Data availability

Any unpublished anonymised data will be available to qualified researchers upon request.

Statistical analysis

We first used the chi-square test and t test or the Mann-Whitney U test to compare the main characteristics between patients with dementia and matched controls without dementia, as well as to compare the main characteristics of patients with dementia according to vital prognosis. Qualitative variables are expressed as absolute frequencies and percentages and quantitative variables as mean (SD) or median (IQR), according to whether they present normal distribution. Normal distribution for continuous variables was confirmed using the Kolmogorov-Smirnov test. We conducted 2 stepwise logistic regression models: one to analyse which variables are independently associated with case fatality and another to identify the variables associated with case fatality in patients with dementia. This analysis only included variables with statistical significance or clinical interest. A P-value < .05 was considered statistically significant in all analyses. Data were analysed using the R 2.4.0 statistical software.

ResultsCharacteristics of patients with COVID-19

The sample included a total of 23 cases and 65 controls. Table 1 includes the main characteristics of both groups. Most patients were men (60%), and mean age was 79 years. Hypertension was the most frequent comorbidity, followed by diabetes mellitus and heart disease. Regarding epidemiological characteristics, we found no significant differences between cases and controls, except in the percentage of institutionalised patients, which was higher among patients with dementia (39.1% vs 3.1%; P <  .001).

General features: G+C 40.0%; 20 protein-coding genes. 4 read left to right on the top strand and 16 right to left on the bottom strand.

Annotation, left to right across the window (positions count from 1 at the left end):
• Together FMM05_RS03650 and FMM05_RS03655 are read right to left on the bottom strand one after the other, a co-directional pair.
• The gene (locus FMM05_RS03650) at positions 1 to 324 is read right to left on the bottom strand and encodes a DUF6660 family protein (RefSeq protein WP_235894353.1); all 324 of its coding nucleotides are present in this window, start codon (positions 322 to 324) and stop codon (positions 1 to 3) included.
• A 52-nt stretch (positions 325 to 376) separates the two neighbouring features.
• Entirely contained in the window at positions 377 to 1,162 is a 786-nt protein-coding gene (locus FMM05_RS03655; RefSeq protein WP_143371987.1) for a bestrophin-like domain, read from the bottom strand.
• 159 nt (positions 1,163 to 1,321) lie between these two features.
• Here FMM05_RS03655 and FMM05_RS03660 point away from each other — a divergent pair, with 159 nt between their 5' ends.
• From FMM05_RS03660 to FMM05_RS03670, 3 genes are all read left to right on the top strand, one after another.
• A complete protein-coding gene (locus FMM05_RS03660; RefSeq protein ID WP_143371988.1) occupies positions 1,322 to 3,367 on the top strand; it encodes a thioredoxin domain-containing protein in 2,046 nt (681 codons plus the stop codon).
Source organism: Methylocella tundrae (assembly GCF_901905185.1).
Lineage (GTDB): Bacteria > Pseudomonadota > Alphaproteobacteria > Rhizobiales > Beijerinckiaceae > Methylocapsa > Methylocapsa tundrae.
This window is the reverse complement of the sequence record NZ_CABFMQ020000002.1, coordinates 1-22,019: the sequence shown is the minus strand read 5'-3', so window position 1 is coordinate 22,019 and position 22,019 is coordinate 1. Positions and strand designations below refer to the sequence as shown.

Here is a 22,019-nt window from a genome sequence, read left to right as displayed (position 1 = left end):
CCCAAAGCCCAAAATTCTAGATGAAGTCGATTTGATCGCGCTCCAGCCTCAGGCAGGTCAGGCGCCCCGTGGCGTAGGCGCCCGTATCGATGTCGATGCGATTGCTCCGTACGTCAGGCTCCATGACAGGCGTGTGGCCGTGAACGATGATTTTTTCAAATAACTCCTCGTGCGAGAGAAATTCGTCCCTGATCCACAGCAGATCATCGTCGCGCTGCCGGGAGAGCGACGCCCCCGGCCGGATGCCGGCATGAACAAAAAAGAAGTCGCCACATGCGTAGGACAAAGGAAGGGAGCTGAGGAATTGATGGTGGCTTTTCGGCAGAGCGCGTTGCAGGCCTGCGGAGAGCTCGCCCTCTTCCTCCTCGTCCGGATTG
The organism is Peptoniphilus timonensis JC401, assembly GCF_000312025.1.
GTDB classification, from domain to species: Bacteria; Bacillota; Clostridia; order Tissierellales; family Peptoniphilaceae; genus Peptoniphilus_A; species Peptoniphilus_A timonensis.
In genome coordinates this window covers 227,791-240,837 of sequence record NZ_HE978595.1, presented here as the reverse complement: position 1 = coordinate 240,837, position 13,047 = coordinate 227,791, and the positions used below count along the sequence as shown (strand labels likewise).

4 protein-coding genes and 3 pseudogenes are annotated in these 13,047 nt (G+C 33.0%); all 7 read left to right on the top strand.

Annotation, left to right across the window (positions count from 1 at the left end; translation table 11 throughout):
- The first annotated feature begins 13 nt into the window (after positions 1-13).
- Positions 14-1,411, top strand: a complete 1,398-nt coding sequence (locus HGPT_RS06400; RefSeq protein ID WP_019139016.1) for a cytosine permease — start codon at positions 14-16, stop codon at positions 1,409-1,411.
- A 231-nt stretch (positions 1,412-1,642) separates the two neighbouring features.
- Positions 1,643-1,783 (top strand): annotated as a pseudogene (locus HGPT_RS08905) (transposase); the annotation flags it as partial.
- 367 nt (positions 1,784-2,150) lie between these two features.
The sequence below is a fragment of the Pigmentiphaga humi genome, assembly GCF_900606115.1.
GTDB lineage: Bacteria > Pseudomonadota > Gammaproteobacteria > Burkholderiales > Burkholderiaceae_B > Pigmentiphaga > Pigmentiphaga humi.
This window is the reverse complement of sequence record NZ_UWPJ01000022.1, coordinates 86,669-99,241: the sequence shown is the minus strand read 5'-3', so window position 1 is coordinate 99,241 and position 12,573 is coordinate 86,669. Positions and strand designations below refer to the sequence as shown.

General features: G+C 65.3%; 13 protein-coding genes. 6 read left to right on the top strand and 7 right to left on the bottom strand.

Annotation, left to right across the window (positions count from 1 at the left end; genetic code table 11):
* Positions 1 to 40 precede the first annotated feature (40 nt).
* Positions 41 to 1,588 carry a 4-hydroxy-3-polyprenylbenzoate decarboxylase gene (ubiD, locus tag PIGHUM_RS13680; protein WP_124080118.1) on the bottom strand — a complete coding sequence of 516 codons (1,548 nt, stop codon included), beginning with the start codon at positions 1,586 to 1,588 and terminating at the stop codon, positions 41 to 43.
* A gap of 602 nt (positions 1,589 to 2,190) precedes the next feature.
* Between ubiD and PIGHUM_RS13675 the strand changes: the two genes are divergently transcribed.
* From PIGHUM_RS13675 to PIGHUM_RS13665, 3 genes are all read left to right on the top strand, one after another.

Table 1.

Characteristics of cases and controls.

Variables  Dementia (n = 23)  Controls (n = 65)  P 
Epidemiological
Age in years, mean (SD)  79.1 (9.7)  78.5 (7.4)  .743 
Men, n (%)  14 (60.9)  39 (60.0)  .942 
Institutionalised, n (%)  9 (39.1)  2 (3.1)  < .001 
Smoking, n (%)  6 (31.6)  18 (29.0)  .832 
Hypertension, n (%)  18 (78.3)  52 (80.0)  .859 
Diabetes mellitus, n (%)  8 (34.8)  28 (43.1)  .487 
Heart disease, n (%)  8 (34.8)  25 (38.5)  .754 
Pulmonary disease, n (%)  5 (21.7)  23 (35.4)  .227 
Chronic kidney disease, n (%)  6 (26.1)  9 (13.8)  .180 
Cancer, n (%)  0 (0.0)  7 (10.8)  .101 
Characteristics of dementia, n (%)
Type of dementia
Alzheimer disease  17 (73.9)  –   
FTD  1 (4.3)  –   
Lewy body dementia  2 (8.7)  –   
Other  3 (13.0)  –   
Treatment
Anticholinergics  11 (47.8)     
Memantine  7 (30.4)     
Antipsychotics  9 (39.1)     
Diagnosis of COVID-19, n (%)      .076 
Probable  7 (30.4)  9 (13.8)   
Confirmed  16 (69.6)  56 (86.2)   
Clinical characteristics of COVID-19, n (%)